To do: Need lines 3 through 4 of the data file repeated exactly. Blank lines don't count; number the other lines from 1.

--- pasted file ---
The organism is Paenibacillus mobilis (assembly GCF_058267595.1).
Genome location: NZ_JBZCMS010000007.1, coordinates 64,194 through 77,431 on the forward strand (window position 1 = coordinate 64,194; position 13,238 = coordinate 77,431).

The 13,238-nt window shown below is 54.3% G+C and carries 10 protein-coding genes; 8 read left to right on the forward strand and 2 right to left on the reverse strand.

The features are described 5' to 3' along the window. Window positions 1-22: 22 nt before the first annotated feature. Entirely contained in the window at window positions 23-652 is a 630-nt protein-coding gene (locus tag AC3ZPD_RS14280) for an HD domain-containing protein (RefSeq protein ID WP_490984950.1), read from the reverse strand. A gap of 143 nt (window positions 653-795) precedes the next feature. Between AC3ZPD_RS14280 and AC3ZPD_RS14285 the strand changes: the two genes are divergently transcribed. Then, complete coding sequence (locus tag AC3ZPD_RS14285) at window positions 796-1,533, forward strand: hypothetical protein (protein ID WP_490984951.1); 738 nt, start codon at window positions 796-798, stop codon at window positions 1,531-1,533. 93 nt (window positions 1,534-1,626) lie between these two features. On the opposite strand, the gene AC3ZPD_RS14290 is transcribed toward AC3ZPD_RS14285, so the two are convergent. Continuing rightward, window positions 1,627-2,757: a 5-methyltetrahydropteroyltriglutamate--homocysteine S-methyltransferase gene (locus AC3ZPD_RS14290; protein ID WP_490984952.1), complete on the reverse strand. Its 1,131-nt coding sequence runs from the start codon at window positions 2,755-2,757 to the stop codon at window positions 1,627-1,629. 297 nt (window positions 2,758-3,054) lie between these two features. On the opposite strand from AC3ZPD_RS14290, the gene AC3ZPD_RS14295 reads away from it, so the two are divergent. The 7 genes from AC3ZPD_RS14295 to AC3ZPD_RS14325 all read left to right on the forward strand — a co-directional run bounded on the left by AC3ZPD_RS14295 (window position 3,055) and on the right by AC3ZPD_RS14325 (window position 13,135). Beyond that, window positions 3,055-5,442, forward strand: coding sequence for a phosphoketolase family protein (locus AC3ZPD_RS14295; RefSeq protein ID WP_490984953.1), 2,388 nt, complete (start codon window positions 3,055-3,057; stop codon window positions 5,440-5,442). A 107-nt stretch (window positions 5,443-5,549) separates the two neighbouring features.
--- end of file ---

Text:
The 13,238-nt window shown below is 54.3% G+C and carries 10 protein-coding genes; 8 read left to right on the forward strand and 2 right to left on the reverse strand.

The features are described 5' to 3' along the window. Window positions 1-22: 22 nt before the first annotated feature. Entirely contained in the window at window positions 23-652 is a 630-nt protein-coding gene (locus tag AC3ZPD_RS14280) for an HD domain-containing protein (RefSeq protein ID WP_490984950.1), read from the reverse strand. A gap of 143 nt (window positions 653-795) precedes the next feature. Between AC3ZPD_RS14280 and AC3ZPD_RS14285 the strand changes: the two genes are divergently transcribed. Then, complete coding sequence (locus tag AC3ZPD_RS14285) at window positions 796-1,533, forward strand: hypothetical protein (protein ID WP_490984951.1); 738 nt, start codon at window positions 796-798, stop codon at window positions 1,531-1,533. 93 nt (window positions 1,534-1,626) lie between these two features. On the opposite strand, the gene AC3ZPD_RS14290 is transcribed toward AC3ZPD_RS14285, so the two are convergent. Continuing rightward, window positions 1,627-2,757: a 5-methyltetrahydropteroyltriglutamate--homocysteine S-methyltransferase gene (locus AC3ZPD_RS14290; protein ID WP_490984952.1), complete on the reverse strand. Its 1,131-nt coding sequence runs from the start codon at window positions 2,755-2,757 to the stop codon at window positions 1,627-1,629. 297 nt (window positions 2,758-3,054) lie between these two features. On the opposite strand from AC3ZPD_RS14290, the gene AC3ZPD_RS14295 reads away from it, so the two are divergent. The 7 genes from AC3ZPD_RS14295 to AC3ZPD_RS14325 all read left to right on the forward strand — a co-directional run bounded on the left by AC3ZPD_RS14295 (window position 3,055) and on the right by AC3ZPD_RS14325 (window position 13,135). Beyond that, window positions 3,055-5,442, forward strand: coding sequence for a phosphoketolase family protein (locus AC3ZPD_RS14295; RefSeq protein ID WP_490984953.1), 2,388 nt, complete (start codon window positions 3,055-3,057; stop codon window positions 5,440-5,442). A 107-nt stretch (window positions 5,443-5,549) separates the two neighbouring features.